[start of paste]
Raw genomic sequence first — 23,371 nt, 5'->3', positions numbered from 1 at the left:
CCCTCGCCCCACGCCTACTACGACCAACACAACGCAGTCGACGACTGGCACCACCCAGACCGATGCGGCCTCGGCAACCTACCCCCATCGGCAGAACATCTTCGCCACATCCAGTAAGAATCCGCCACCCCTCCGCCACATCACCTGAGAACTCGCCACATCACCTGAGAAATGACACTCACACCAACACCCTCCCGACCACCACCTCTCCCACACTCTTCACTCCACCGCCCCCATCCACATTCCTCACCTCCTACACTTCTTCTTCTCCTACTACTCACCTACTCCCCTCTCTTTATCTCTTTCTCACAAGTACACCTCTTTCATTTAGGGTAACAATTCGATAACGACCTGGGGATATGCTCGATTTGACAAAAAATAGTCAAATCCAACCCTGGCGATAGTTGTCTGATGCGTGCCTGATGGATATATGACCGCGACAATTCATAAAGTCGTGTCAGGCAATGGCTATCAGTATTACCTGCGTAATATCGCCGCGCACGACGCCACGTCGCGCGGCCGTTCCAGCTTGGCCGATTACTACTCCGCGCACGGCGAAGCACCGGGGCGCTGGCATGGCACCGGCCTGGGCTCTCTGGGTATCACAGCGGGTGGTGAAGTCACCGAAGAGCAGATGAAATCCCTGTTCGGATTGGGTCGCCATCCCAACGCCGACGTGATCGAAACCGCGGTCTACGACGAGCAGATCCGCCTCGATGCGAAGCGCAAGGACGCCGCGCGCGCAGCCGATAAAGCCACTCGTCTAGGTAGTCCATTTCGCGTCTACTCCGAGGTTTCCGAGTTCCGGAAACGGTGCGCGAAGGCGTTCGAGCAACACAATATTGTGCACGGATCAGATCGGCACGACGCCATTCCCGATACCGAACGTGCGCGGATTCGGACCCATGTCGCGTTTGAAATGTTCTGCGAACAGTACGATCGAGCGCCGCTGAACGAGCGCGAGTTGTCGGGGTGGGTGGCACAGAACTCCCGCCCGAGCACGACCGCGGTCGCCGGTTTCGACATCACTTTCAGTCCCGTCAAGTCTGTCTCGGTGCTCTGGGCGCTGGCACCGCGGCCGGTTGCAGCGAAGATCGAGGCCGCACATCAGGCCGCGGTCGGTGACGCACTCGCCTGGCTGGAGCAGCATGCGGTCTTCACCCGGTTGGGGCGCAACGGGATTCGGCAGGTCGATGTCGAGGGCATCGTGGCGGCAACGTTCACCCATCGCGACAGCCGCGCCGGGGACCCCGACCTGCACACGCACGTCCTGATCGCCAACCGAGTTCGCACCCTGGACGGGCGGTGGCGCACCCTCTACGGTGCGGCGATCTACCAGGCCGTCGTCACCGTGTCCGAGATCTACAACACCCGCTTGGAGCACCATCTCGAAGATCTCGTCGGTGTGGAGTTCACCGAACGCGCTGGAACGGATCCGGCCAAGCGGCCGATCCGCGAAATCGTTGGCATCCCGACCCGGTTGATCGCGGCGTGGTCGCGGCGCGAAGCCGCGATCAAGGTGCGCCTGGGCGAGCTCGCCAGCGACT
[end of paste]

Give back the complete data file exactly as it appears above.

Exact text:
Raw genomic sequence first — 23,371 nt, 5'->3', positions numbered from 1 at the left:
CCCTCGCCCCACGCCTACTACGACCAACACAACGCAGTCGACGACTGGCACCACCCAGACCGATGCGGCCTCGGCAACCTACCCCCATCGGCAGAACATCTTCGCCACATCCAGTAAGAATCCGCCACCCCTCCGCCACATCACCTGAGAACTCGCCACATCACCTGAGAAATGACACTCACACCAACACCCTCCCGACCACCACCTCTCCCACACTCTTCACTCCACCGCCCCCATCCACATTCCTCACCTCCTACACTTCTTCTTCTCCTACTACTCACCTACTCCCCTCTCTTTATCTCTTTCTCACAAGTACACCTCTTTCATTTAGGGTAACAATTCGATAACGACCTGGGGATATGCTCGATTTGACAAAAAATAGTCAAATCCAACCCTGGCGATAGTTGTCTGATGCGTGCCTGATGGATATATGACCGCGACAATTCATAAAGTCGTGTCAGGCAATGGCTATCAGTATTACCTGCGTAATATCGCCGCGCACGACGCCACGTCGCGCGGCCGTTCCAGCTTGGCCGATTACTACTCCGCGCACGGCGAAGCACCGGGGCGCTGGCATGGCACCGGCCTGGGCTCTCTGGGTATCACAGCGGGTGGTGAAGTCACCGAAGAGCAGATGAAATCCCTGTTCGGATTGGGTCGCCATCCCAACGCCGACGTGATCGAAACCGCGGTCTACGACGAGCAGATCCGCCTCGATGCGAAGCGCAAGGACGCCGCGCGCGCAGCCGATAAAGCCACTCGTCTAGGTAGTCCATTTCGCGTCTACTCCGAGGTTTCCGAGTTCCGGAAACGGTGCGCGAAGGCGTTCGAGCAACACAATATTGTGCACGGATCAGATCGGCACGACGCCATTCCCGATACCGAACGTGCGCGGATTCGGACCCATGTCGCGTTTGAAATGTTCTGCGAACAGTACGATCGAGCGCCGCTGAACGAGCGCGAGTTGTCGGGGTGGGTGGCACAGAACTCCCGCCCGAGCACGACCGCGGTCGCCGGTTTCGACATCACTTTCAGTCCCGTCAAGTCTGTCTCGGTGCTCTGGGCGCTGGCACCGCGGCCGGTTGCAGCGAAGATCGAGGCCGCACATCAGGCCGCGGTCGGTGACGCACTCGCCTGGCTGGAGCAGCATGCGGTCTTCACCCGGTTGGGGCGCAACGGGATTCGGCAGGTCGATGTCGAGGGCATCGTGGCGGCAACGTTCACCCATCGCGACAGCCGCGCCGGGGACCCCGACCTGCACACGCACGTCCTGATCGCCAACCGAGTTCGCACCCTGGACGGGCGGTGGCGCACCCTCTACGGTGCGGCGATCTACCAGGCCGTCGTCACCGTGTCCGAGATCTACAACACCCGCTTGGAGCACCATCTCGAAGATCTCGTCGGTGTGGAGTTCACCGAACGCGCTGGAACGGATCCGGCCAAGCGGCCGATCCGCGAAATCGTTGGCATCCCGACCCGGTTGATCGCGGCGTGGTCGCGGCGCGAAGCCGCGATCAAGGTGCGCCTGGGCGAGCTCGCCAGCGACT